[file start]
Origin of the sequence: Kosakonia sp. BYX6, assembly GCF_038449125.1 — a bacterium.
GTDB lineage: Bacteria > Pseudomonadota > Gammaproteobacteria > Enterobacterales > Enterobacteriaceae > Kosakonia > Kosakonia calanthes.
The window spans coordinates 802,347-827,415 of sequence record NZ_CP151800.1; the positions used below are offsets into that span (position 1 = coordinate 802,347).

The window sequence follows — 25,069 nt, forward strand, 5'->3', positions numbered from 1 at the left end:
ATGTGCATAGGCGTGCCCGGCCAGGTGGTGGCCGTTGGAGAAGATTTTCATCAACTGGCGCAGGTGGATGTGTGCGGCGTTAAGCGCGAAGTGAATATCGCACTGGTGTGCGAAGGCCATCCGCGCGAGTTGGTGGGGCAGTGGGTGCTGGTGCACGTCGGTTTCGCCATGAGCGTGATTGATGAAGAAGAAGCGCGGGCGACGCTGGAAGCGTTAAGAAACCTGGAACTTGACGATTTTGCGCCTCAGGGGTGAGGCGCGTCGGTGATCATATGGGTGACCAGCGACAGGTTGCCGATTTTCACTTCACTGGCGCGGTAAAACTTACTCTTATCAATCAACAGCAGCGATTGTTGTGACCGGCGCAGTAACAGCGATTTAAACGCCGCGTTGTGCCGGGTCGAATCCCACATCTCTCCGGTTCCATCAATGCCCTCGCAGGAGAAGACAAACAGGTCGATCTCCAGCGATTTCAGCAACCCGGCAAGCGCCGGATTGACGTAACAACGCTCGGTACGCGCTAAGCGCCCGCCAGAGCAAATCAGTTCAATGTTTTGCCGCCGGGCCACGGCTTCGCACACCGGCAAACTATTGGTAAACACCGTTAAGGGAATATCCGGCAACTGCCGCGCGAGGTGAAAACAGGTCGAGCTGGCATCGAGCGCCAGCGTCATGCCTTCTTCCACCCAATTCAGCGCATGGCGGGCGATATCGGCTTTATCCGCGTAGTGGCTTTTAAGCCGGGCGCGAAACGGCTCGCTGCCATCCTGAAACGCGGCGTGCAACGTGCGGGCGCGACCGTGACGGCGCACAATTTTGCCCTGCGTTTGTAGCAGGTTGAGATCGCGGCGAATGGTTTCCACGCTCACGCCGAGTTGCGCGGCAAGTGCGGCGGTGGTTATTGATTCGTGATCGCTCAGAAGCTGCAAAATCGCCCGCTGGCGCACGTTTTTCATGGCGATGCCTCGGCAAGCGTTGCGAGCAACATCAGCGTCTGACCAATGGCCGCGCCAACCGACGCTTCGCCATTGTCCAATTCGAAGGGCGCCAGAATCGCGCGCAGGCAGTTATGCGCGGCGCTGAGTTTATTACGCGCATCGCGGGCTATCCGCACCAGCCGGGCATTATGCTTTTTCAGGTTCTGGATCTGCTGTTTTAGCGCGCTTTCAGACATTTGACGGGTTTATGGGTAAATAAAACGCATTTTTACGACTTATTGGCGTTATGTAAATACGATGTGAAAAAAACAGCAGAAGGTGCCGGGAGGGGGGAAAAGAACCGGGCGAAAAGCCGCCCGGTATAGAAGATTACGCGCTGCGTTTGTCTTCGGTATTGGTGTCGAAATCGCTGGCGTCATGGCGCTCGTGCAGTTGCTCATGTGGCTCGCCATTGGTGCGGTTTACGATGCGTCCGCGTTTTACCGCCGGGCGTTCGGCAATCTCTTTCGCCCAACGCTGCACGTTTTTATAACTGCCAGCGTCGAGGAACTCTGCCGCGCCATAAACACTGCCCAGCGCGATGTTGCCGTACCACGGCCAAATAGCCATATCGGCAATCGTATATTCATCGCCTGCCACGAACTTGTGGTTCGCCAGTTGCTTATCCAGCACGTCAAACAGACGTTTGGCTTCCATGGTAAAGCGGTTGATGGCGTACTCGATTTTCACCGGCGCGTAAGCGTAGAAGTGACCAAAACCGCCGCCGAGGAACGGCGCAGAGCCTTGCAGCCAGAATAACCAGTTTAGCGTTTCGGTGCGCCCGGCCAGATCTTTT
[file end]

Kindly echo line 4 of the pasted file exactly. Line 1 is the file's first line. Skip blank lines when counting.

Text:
The window sequence follows — 25,069 nt, forward strand, 5'->3', positions numbered from 1 at the left end: